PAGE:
The first dead body I ever saw was at my grandparents’ country club in Chicago. A mature black-haired woman in a pink suit and a pink hat sat peacefully on a round pink brocade sofa. I was ten years old. She was pretty and I liked pink, so I stopped to stare at her. I thought she was asleep. Just then someone came and placed a white towel over her face to keep people from trying to wake her up: She was dead.

My big brother and I were fascinated. And in the way. We were repeatedly shooed off, but we kept coming back. When the body was finally removed, the wet spot on the sofa shocked me. That's what happens when you die, I remember thinking. A fate worse than death! Two men rolled the sofa away, never to reappear. All of this was intensely interesting, but my brother and I never discussed this little adventure with the adults. We didn't dare.

The adventure continued: We went to the funeral. My grandparents knew the deceased. No foul play suspected, just death by natural causes; this was a country club, after all, not a hotbed of homicide. But my parents didn’t belong to a country club, so the setting awed me: Silver finger bowls. Restroom attendants. A dead body and a funeral? Bonuses for a ten-year-old. We visited Chicago again the next summer, and my father, my brother and I witnessed an armed robbery on a bus. Chicago, as my grandmother had promised, was a cauldron of crime! Nothing exciting ever happened in my quiet neighborhood back in Denver, my home town. Except when that jet from Lowry Air Force Base crashed into the house in the next block. But I digress.

At the service my grandmother, in her gruesome fur wrap with the fox head biting its own tail, whispered loudly, “Thank goodness the children didn’t see a thing!” Oh no, of course we didn’t. And “The Case of the Pink-Clad Corpse” had no effect on me. None whatsoever. Of course I did grow up to be a mystery writer...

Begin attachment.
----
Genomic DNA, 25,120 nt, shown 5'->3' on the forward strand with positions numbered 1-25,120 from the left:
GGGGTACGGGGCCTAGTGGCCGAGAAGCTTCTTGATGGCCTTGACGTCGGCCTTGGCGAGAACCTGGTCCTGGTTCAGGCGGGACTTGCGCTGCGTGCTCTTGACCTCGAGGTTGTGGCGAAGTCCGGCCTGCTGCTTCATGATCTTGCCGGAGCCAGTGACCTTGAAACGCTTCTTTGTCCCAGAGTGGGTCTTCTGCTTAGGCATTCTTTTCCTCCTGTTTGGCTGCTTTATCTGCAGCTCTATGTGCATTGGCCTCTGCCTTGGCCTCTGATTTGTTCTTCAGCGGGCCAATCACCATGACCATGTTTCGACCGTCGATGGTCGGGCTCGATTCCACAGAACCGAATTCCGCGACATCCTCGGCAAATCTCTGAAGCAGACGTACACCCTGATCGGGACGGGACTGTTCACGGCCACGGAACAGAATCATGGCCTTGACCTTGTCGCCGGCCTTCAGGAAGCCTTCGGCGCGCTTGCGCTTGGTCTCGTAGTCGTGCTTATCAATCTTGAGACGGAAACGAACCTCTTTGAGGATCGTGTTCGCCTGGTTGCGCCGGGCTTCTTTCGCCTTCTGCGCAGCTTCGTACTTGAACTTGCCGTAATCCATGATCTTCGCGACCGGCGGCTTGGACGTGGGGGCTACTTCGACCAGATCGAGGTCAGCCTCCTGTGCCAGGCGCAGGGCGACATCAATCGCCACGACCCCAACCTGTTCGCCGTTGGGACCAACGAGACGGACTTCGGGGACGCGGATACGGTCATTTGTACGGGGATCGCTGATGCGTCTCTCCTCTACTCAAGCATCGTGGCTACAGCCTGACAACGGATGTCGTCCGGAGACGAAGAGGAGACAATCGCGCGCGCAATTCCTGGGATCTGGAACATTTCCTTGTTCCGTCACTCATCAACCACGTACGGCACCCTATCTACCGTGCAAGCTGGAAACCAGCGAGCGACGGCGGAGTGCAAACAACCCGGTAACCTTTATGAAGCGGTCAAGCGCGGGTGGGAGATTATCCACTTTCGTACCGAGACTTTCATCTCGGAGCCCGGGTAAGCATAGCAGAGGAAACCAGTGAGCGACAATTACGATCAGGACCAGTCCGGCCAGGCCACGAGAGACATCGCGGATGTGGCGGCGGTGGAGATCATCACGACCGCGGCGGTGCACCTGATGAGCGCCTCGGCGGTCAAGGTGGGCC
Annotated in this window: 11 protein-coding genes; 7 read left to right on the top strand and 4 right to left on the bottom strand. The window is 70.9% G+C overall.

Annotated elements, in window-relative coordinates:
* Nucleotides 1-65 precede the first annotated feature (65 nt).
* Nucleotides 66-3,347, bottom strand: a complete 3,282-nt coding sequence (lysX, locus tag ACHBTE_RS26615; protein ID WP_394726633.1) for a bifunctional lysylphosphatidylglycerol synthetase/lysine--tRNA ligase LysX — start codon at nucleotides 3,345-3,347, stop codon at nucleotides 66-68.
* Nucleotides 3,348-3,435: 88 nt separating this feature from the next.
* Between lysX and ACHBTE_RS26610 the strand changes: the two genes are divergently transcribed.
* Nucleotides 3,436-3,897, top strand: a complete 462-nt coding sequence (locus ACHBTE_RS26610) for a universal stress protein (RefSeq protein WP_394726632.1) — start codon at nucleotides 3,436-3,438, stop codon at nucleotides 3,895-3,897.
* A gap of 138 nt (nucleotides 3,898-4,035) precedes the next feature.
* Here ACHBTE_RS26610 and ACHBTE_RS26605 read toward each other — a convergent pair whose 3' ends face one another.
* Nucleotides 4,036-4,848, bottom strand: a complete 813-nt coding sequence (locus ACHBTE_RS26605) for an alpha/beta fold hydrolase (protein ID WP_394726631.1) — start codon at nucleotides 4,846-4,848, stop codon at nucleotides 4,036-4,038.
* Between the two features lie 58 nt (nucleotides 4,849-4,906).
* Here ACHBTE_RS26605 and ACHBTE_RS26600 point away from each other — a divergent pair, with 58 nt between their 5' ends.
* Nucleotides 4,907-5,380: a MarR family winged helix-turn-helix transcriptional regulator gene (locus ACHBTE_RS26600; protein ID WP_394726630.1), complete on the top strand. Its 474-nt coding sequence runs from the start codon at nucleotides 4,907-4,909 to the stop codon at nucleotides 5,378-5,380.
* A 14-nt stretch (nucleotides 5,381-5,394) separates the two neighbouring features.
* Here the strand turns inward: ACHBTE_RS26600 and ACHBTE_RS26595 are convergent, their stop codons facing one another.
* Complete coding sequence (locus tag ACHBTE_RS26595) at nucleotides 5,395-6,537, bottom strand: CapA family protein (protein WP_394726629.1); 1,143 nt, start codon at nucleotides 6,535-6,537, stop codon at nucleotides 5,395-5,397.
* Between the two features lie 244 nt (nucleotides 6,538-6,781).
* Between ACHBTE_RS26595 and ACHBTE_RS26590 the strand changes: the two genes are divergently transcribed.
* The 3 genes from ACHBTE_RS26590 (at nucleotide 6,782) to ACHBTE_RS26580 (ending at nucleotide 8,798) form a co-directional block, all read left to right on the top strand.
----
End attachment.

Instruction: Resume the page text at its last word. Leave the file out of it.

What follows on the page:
I always knew I wanted to write, but I had nothing to write about--yet. So I majored in journalism. My role models? Brenda Starr. Lois Lane. Hildy Johnson, played by Rosalind Russell in His Girl Friday (based on the play The Front Page). Being another “Watergate Bob” Woodward? No thanks. My fictional heroines were (and are) all beautiful, smart, sassy, and very well-dressed.

            After graduating college with these lofty goals, I “interviewed” by phone for one of the small-town reporter jobs posted with my journalism school placement office, with a newspaper in a little town in western Colorado I'll call “Sagebrush.” When I told my editor-to-be, I'll call him “Sweeney,” that I had a hot-off-the-press journalism degree, he had just two questions for me: “Do you have a car? Do you have a camera?” I said a hesitant  yes to both. “YOU’RE HIRED!” Sweeney shouted over the phone. A little warning bell rang in my head. Two weeks, I thought, I’ll give it two weeks. “Sagebrush” turned out to be a shambles of a dusty Western boom town, where tumbleweeds, tractors, ranchers, and miners rolled in, and it took me two years to roll out.

Sweeney was a local legend, a lunatic whose saving grace was that he loved his little Daily Press with a maniacal joie de vivre. You hadn’t really worked for Sweeney till he “fired” you--and in the next breath shouted out your next assignment. Another reporter Sweeney often fired would tell me, “This time he means it!” He never did. He called me “Scoop” when he fired me. (He didn’t mean it.) Local high school teachers used the paper in English classes. As a bad example. The writing varied, but the typos were great. The Daily Press once reported that a local man, identified by name and address, was cited for “having his dong [sic] loose and at large.” His “dong”? They might have meant his dog, but he never complained. No one in Sagebrush would have been surprised either way.